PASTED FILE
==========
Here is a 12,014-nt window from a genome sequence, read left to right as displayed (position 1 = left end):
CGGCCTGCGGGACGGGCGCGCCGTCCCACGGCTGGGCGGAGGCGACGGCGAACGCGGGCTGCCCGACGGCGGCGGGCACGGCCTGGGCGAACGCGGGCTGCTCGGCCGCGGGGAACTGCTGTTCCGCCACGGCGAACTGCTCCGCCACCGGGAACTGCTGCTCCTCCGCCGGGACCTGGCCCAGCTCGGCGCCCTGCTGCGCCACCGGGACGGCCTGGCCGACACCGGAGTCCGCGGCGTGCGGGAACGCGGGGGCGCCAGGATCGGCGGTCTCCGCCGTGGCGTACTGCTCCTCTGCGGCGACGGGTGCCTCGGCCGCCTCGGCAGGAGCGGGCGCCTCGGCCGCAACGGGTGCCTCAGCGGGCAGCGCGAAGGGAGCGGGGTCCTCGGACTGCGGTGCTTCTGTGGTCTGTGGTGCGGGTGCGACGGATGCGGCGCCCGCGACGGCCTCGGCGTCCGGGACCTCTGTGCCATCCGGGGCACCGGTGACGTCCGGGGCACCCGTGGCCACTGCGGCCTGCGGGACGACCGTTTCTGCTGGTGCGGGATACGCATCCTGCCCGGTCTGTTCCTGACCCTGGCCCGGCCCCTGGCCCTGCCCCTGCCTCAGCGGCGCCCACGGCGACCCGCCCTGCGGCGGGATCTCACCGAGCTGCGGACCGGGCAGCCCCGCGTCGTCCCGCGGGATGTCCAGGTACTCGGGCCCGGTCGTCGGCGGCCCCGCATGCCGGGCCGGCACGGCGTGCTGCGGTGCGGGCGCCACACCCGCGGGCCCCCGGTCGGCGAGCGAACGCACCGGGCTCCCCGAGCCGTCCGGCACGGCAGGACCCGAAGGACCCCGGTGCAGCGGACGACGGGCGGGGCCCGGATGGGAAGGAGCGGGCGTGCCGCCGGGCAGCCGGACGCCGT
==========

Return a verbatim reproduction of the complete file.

Here is a 12,014-nt window from a genome sequence, read left to right as displayed (position 1 = left end):
CGGCCTGCGGGACGGGCGCGCCGTCCCACGGCTGGGCGGAGGCGACGGCGAACGCGGGCTGCCCGACGGCGGCGGGCACGGCCTGGGCGAACGCGGGCTGCTCGGCCGCGGGGAACTGCTGTTCCGCCACGGCGAACTGCTCCGCCACCGGGAACTGCTGCTCCTCCGCCGGGACCTGGCCCAGCTCGGCGCCCTGCTGCGCCACCGGGACGGCCTGGCCGACACCGGAGTCCGCGGCGTGCGGGAACGCGGGGGCGCCAGGATCGGCGGTCTCCGCCGTGGCGTACTGCTCCTCTGCGGCGACGGGTGCCTCGGCCGCCTCGGCAGGAGCGGGCGCCTCGGCCGCAACGGGTGCCTCAGCGGGCAGCGCGAAGGGAGCGGGGTCCTCGGACTGCGGTGCTTCTGTGGTCTGTGGTGCGGGTGCGACGGATGCGGCGCCCGCGACGGCCTCGGCGTCCGGGACCTCTGTGCCATCCGGGGCACCGGTGACGTCCGGGGCACCCGTGGCCACTGCGGCCTGCGGGACGACCGTTTCTGCTGGTGCGGGATACGCATCCTGCCCGGTCTGTTCCTGACCCTGGCCCGGCCCCTGGCCCTGCCCCTGCCTCAGCGGCGCCCACGGCGACCCGCCCTGCGGCGGGATCTCACCGAGCTGCGGACCGGGCAGCCCCGCGTCGTCCCGCGGGATGTCCAGGTACTCGGGCCCGGTCGTCGGCGGCCCCGCATGCCGGGCCGGCACGGCGTGCTGCGGTGCGGGCGCCACACCCGCGGGCCCCCGGTCGGCGAGCGAACGCACCGGGCTCCCCGAGCCGTCCGGCACGGCAGGACCCGAAGGACCCCGGTGCAGCGGACGACGGGCGGGGCCCGGATGGGAAGGAGCGGGCGTGCCGCCGGGCAGCCGGACGCCGT